The two great errors we must avoid are: First, thinking we have to just take over the presently existing state machinery by means democratic elections or parliamentary procedures and then employe it to build socialism, and Second, to take the Anarchist position of just smashing the presently existing state and then letting the working people decide what happens next (i.e., no pre-planning for a temporary worker’s state until conditions of socialism are firmly established.)

The Anarchist view is not really taken very seriously within the working class, but Kautsky’s view (or some modern day descendent ) still has its supposititious appeal. Lenin quotes Kautsky: “never, under any conditions can it [a working class victory] lead to the destruction of the state power; it can lead only to a certain shifting of forces within the state power....
 The aim of our political struggle then, remains as before, the conquest of state power by means of gaining a majority in parliament and a conversion of parliament into the master of the government.”''

Lenin says this is an example of “vulgar opportunism” i.e., of abandoning the principles of  Marxism and the real long term interests of the working people and tailoring your program to take ephemeral advantages of historically temporary social and economic conditions. It is a confusion between strategy  [the what, the goal, the end result, socialism] and tactics [the how, what must be done, the present step in the democratic struggle]. 

Of course in the present day and in the non revolutionary conditions temporally instantiated in the US and most of Europe there is no sense in calling for the destruction of bourgeois democracy, of coining a lot of "revolutionary" slogans about the dictatorship of the proletariat, of the revolutionary overthrow of the capitalists by the armed workers, etc.  "To every thing there is a season, and a time to every purpose under the heaven."

Our current struggle is to defeat the ultra-right politically and work with progressive groups and others to build a meaningful coalition of forces able to protect already existing democratic rights and to extend them, and fight for new ones, for the benefit of the working people and their allies.

Nevertheless, in the realm of theory we should not forget the ultimate destiny of the capitalist system and become so blinded by the present transient stage in history that we become as those "socialists," condemned by Lenin, who rejected the dictatorship of the proletariat in theory because it "contradicted" democracy. Lenin thought that ridiculous; it contradicted only the pseudo-democracy used by the ruling class to befool the workers, and of those so-called "socialists," he said there "is really no essential difference between them and the petty-bourgeois democrats."  This may have no sting today, but it may in the nearer than we think future.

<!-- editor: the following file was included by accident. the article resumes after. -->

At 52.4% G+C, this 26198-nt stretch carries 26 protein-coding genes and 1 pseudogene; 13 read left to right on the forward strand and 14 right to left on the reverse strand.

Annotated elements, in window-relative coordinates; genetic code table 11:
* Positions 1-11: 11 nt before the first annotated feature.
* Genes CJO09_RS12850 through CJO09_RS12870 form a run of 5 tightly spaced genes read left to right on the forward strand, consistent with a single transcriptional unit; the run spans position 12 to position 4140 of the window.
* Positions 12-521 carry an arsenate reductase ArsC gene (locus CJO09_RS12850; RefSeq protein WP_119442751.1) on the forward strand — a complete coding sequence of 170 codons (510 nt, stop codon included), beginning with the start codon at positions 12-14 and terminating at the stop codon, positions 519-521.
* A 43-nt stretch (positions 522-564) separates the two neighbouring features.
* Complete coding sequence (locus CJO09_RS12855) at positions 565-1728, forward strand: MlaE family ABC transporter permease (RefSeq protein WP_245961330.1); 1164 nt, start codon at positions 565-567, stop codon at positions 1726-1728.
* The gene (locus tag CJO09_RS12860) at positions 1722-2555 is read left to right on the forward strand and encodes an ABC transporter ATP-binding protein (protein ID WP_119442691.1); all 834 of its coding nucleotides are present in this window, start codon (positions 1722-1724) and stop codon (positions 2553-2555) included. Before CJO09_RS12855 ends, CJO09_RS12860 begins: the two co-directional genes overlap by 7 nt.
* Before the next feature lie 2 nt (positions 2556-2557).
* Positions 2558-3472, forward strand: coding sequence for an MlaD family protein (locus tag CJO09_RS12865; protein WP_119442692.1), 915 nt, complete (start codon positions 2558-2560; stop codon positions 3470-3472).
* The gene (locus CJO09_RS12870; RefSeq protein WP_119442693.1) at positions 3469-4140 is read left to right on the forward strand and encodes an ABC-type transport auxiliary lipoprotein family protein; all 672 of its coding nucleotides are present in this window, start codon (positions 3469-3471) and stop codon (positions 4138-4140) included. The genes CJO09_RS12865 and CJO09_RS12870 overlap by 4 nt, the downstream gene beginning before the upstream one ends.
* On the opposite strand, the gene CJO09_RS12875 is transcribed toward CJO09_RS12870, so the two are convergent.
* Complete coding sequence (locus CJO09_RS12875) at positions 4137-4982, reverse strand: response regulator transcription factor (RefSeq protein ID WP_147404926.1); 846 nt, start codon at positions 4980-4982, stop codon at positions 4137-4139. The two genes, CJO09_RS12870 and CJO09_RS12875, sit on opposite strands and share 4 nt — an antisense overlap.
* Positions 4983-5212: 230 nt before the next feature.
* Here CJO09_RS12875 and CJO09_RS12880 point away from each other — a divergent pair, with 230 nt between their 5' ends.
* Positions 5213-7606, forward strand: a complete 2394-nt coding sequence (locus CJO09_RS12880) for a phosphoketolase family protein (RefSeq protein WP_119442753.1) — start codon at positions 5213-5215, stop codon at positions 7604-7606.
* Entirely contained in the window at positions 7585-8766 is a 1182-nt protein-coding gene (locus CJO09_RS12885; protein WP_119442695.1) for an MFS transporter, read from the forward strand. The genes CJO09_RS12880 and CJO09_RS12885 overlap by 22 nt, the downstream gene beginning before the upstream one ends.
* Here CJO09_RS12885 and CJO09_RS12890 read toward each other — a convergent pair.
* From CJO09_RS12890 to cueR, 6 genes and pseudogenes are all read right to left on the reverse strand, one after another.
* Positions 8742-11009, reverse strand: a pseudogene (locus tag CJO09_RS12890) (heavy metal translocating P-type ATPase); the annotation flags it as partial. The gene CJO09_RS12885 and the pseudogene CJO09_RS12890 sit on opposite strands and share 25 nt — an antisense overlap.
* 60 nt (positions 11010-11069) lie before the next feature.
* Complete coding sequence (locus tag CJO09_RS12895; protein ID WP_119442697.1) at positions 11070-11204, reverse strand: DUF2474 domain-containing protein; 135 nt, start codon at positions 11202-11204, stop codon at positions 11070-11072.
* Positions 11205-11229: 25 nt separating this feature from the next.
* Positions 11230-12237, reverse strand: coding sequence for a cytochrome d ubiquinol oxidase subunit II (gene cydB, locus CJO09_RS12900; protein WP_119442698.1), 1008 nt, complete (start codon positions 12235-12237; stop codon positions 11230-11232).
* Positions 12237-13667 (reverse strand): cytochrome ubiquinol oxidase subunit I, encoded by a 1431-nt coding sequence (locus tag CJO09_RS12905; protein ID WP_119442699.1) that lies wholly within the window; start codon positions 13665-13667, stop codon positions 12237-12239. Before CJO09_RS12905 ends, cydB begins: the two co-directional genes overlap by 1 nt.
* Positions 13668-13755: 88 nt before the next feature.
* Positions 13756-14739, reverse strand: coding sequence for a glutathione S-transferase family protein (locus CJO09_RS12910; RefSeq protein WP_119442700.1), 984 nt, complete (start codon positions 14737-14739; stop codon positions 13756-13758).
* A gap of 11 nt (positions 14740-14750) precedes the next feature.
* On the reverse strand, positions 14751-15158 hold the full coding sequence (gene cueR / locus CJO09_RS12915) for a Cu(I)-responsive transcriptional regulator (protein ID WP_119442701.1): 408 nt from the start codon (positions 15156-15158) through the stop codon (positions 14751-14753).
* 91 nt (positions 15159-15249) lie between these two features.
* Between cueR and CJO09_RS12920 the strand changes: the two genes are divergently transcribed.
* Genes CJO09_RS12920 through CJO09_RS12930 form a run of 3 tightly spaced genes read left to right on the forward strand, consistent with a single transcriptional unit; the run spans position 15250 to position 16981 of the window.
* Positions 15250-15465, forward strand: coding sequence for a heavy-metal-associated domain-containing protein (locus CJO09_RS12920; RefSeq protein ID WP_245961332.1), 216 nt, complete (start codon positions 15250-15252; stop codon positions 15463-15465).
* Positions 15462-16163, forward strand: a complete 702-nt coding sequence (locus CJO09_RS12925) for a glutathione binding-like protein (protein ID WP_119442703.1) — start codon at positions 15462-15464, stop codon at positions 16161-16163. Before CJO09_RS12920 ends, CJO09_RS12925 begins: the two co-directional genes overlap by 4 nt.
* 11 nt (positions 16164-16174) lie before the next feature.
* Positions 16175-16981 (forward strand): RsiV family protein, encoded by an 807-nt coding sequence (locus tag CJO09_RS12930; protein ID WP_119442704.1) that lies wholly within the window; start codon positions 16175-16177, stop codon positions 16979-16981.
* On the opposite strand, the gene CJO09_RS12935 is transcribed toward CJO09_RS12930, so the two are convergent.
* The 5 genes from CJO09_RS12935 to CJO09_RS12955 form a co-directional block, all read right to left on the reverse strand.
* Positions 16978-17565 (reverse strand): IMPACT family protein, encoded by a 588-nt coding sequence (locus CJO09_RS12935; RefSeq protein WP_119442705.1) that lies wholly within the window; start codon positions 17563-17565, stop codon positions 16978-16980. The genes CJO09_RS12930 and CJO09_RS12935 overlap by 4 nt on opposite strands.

State and Revolution ends here and chapter seven, the last ("Experience of the Russian Revolutions of 1905 and 1917") was never written. The October Revolution broke out and Lenin wrote: "It is more pleasant and useful to go through the 'experience of the revolution' than to write about it."

I hope people will find this commentary useful.


New York, January 31, 2015

Sunday, February 1, 2015

Lenin: State and Revolution, Chapter 6: Vugarisation of Marx by the Opportunists (Review, Part 1)

Thomas Riggins

 This chapter is a polemic against the "best known theoreticians of Marxism" namely Georgi Plekhanov (1856-1918) and  Karl Kautsky (1857-1938) who were the leading thinkers of the Second International (1888-1914). Basically it is against Kautsky  (13 pages)-- Plekhanov gets 1 page. Lenin thinks the collapse of the Second International was brought about by opportunism (abandoning the long term goals of the party for short term advantages) which was fostered by the evasion of discussion on the relation of the state to the social revolution and vice versa. This "evasion" has persisted to the present day. The well known A Dictionary of Marxist Thought (Second Edition) edited by Tom Bottomore, for example, has no entry on "opportunism" and does not even list it in the index. The entry on The State and Revolution does not even mention it.

The chapter is divided into three sections: a short one contra Plekhanov and two long ones dealing with Kautsky. This article will deal with the first two sections.

1. Plekhanov's Polemic Against the Anarchists

This section deals with Lenin’s critique of Plekhanov’s 1894 work Anarchism and Socialism.  Lenin says in this work Plekhanov doesn’t even mention the most important issue between these two ‘isms’ — namely the nature of the state and the revolution’s relations to it. The work has two parts: the first, or historical part, Lenin approves of because it has useful information for the history of ideas, especially regarding Pierre-Joseph Proudhon (1809-1865) and Max Stirner (1806-1856). The second, or “literary” part Lenin calls “philistine.” This part is a “clumsy” attempt to equate anarchists with “bandits.”